Faith of the Huguenots
Huguenots were French Christians (Catholics) who initially transferred their faith to the Reformed Church, created by Martin Luther. Martin Luther was a German Monk who, in 1517 broke away and published his Ninety Five Theses in which he rejected several key teachings of the Catholic Church. The Huguenots’ spiritual leader was John Calvin (1509 – 1564), a French theologian who led the second generation of the Protestant Reformation. Fleeing for his life, he settled in Geneva and with a group of likeminded thinkers and grew the Reformed faith. His followers were Calvinists.
Reformed Christians believe that God predestined some people to be saved and others were predestined to eternal damnation. This choice by God to save some is held to be unconditional and not based on any characteristic or action on the part of the person chosen.
Pictured above is the Reformation Wall in the grounds of the University of Geneva, founded by John Calvin in 1559. The wall was built in 1909 to commemorate the 400th anniversary of Calvin’s birth. The five metre high statues depict Calivinsim’s key proponents:
William Farell 1489-1565
John Calvin 1509 – 1564
Theodore Beza 1519-1605
John Knox 1513 – 1572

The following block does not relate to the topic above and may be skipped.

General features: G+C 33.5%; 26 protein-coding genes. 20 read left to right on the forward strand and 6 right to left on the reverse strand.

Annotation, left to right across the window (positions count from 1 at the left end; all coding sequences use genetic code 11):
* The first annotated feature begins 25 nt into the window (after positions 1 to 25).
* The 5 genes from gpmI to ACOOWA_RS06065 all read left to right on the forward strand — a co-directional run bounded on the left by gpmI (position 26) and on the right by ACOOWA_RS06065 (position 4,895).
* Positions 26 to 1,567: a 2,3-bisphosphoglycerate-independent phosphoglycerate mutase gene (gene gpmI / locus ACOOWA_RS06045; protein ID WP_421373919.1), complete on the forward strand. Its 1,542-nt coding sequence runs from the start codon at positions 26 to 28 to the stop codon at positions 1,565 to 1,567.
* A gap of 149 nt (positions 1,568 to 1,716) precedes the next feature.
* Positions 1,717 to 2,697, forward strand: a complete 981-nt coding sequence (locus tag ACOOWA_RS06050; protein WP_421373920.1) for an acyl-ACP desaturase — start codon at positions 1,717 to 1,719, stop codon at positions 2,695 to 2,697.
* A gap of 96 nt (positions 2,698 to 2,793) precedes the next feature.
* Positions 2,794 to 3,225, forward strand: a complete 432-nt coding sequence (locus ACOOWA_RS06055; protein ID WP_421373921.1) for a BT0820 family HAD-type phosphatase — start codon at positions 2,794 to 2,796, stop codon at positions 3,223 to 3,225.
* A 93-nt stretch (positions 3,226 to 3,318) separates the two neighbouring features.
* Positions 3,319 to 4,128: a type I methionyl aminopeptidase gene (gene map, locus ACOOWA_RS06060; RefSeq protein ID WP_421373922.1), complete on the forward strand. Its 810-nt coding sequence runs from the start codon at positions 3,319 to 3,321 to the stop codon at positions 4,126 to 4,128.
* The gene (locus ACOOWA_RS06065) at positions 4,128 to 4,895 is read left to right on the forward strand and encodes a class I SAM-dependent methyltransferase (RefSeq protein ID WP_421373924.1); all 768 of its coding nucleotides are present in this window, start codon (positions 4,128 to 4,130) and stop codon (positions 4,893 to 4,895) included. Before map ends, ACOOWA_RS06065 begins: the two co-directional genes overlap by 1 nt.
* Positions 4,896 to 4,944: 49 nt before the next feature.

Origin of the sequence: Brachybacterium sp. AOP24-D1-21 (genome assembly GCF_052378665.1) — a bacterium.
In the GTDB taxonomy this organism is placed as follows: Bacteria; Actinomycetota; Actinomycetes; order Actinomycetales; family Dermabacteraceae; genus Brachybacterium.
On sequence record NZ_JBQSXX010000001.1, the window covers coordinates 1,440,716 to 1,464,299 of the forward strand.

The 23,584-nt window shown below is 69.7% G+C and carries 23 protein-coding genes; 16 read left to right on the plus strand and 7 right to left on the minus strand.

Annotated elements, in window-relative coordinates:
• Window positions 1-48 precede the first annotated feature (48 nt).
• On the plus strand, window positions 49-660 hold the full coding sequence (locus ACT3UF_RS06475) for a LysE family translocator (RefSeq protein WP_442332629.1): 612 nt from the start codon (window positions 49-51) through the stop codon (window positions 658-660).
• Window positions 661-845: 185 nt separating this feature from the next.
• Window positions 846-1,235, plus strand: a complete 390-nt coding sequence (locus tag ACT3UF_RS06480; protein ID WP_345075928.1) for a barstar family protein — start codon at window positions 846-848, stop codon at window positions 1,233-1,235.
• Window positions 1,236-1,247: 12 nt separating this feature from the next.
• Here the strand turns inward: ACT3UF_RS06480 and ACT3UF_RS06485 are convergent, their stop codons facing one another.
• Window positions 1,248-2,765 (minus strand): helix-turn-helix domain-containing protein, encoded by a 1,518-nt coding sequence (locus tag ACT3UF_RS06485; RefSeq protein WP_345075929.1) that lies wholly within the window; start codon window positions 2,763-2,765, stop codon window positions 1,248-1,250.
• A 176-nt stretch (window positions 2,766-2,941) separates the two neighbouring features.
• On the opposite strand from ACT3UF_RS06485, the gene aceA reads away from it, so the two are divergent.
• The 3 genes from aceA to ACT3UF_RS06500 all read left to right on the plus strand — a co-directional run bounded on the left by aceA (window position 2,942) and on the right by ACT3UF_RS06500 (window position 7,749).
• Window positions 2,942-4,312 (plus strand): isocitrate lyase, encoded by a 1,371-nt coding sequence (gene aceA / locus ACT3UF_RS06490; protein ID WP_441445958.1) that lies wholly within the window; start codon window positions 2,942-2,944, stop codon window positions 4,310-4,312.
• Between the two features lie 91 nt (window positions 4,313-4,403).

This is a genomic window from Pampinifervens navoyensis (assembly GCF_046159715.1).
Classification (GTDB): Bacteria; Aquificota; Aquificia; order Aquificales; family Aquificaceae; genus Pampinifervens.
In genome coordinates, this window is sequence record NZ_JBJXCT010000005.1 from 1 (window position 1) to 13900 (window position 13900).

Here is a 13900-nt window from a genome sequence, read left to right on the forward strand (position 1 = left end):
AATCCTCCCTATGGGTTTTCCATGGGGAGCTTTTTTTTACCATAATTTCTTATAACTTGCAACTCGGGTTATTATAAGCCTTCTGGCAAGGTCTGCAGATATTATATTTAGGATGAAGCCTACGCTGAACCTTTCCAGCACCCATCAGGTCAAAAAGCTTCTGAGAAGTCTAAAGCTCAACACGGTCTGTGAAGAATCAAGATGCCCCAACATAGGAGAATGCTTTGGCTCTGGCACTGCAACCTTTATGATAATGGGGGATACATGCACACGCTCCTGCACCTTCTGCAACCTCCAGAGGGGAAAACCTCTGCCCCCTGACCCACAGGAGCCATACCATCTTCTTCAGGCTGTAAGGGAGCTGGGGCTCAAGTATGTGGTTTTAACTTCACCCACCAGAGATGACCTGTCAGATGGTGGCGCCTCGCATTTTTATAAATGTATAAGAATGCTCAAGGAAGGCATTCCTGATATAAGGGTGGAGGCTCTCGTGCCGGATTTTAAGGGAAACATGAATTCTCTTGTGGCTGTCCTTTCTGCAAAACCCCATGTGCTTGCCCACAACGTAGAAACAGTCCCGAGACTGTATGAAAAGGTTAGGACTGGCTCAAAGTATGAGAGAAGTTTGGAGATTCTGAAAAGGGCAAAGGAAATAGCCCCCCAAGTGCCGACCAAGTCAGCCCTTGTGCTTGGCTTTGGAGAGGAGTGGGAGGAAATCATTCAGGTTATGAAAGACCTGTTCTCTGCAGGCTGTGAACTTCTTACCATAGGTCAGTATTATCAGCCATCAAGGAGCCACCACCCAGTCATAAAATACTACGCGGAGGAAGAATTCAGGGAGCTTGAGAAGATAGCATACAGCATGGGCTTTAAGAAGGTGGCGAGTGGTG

In the 16th century the Reformation happened. A new type of Christianity was born. People who chose to follow this new Christianity were called Protestants. Now there were Catholics and Protestants.
In France, the Protestants were called Huguenots (hyu-ga-nos). The Huguenots were forced to pray in secret so that the Catholics couldn’t stop them. They found quiet places in the forest or in the mountain caves to pray. People could only go to these secret meetings if they had a special coin, called a ‘mereaux’ (ma-row). These small metal discs were given to the faithful after they had been examined as evidence that they were entitled to take communion.
On the mereaux coin, the Protestants engraved a small picture. It was a picture of Jesus Christ, with his staff in his left hand and a trumpet in his right hand. There are also fig trees in the picture, and sheep at his feet.
When the Protestants travelled around the country, they showed their mereaux coin to prove who they were. This is how they found Protestant friends who would give them food and a place to stay. The mereaux coin was very important because it helped the Protestants to stay safe.